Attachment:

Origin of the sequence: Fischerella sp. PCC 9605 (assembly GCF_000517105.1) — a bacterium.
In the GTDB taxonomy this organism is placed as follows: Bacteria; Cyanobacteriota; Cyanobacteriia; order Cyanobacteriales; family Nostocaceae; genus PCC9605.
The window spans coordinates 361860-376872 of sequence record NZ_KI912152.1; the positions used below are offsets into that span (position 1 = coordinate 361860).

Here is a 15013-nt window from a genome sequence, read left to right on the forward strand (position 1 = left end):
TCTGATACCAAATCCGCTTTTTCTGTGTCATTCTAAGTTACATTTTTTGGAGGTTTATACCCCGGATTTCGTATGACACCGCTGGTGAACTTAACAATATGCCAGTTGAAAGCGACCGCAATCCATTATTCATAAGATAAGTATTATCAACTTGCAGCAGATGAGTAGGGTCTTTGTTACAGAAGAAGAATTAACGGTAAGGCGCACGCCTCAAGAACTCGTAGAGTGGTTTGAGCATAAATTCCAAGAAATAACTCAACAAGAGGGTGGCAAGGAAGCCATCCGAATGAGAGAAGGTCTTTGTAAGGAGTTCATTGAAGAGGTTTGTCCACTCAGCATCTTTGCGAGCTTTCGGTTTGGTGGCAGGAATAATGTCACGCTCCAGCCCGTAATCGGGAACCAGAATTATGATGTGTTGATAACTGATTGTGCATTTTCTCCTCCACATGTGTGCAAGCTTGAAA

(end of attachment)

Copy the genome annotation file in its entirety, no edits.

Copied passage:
Origin of the sequence: Fischerella sp. PCC 9605 (assembly GCF_000517105.1) — a bacterium.
In the GTDB taxonomy this organism is placed as follows: Bacteria; Cyanobacteriota; Cyanobacteriia; order Cyanobacteriales; family Nostocaceae; genus PCC9605.
The window spans coordinates 361860-376872 of sequence record NZ_KI912152.1; the positions used below are offsets into that span (position 1 = coordinate 361860).

Here is a 15013-nt window from a genome sequence, read left to right on the forward strand (position 1 = left end):
TCTGATACCAAATCCGCTTTTTCTGTGTCATTCTAAGTTACATTTTTTGGAGGTTTATACCCCGGATTTCGTATGACACCGCTGGTGAACTTAACAATATGCCAGTTGAAAGCGACCGCAATCCATTATTCATAAGATAAGTATTATCAACTTGCAGCAGATGAGTAGGGTCTTTGTTACAGAAGAAGAATTAACGGTAAGGCGCACGCCTCAAGAACTCGTAGAGTGGTTTGAGCATAAATTCCAAGAAATAACTCAACAAGAGGGTGGCAAGGAAGCCATCCGAATGAGAGAAGGTCTTTGTAAGGAGTTCATTGAAGAGGTTTGTCCACTCAGCATCTTTGCGAGCTTTCGGTTTGGTGGCAGGAATAATGTCACGCTCCAGCCCGTAATCGGGAACCAGAATTATGATGTGTTGATAACTGATTGTGCATTTTCTCCTCCACATGTGTGCAAGCTTGAAA